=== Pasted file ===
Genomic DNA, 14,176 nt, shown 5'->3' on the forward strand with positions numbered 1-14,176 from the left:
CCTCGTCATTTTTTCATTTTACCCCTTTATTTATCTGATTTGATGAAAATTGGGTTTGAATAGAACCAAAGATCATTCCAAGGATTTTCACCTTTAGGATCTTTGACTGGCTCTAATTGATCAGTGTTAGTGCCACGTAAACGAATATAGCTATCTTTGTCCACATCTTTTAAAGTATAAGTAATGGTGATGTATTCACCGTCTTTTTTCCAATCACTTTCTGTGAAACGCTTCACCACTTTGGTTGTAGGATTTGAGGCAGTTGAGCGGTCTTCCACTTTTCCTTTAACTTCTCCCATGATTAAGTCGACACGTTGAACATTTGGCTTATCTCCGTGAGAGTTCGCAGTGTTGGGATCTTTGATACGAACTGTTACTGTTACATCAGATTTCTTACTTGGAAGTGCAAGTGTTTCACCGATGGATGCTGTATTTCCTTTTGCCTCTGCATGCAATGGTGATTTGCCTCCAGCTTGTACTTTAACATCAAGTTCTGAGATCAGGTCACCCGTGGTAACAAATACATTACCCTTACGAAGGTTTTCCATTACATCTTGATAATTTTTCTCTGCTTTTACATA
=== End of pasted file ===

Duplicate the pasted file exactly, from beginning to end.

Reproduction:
Genomic DNA, 14,176 nt, shown 5'->3' on the forward strand with positions numbered 1-14,176 from the left:
CCTCGTCATTTTTTCATTTTACCCCTTTATTTATCTGATTTGATGAAAATTGGGTTTGAATAGAACCAAAGATCATTCCAAGGATTTTCACCTTTAGGATCTTTGACTGGCTCTAATTGATCAGTGTTAGTGCCACGTAAACGAATATAGCTATCTTTGTCCACATCTTTTAAAGTATAAGTAATGGTGATGTATTCACCGTCTTTTTTCCAATCACTTTCTGTGAAACGCTTCACCACTTTGGTTGTAGGATTTGAGGCAGTTGAGCGGTCTTCCACTTTTCCTTTAACTTCTCCCATGATTAAGTCGACACGTTGAACATTTGGCTTATCTCCGTGAGAGTTCGCAGTGTTGGGATCTTTGATACGAACTGTTACTGTTACATCAGATTTCTTACTTGGAAGTGCAAGTGTTTCACCGATGGATGCTGTATTTCCTTTTGCCTCTGCATGCAATGGTGATTTGCCTCCAGCTTGTACTTTAACATCAAGTTCTGAGATCAGGTCACCCGTGGTAACAAATACATTACCCTTACGAAGGTTTTCCATTACATCTTGATAATTTTTCTCTGCTTTTACATA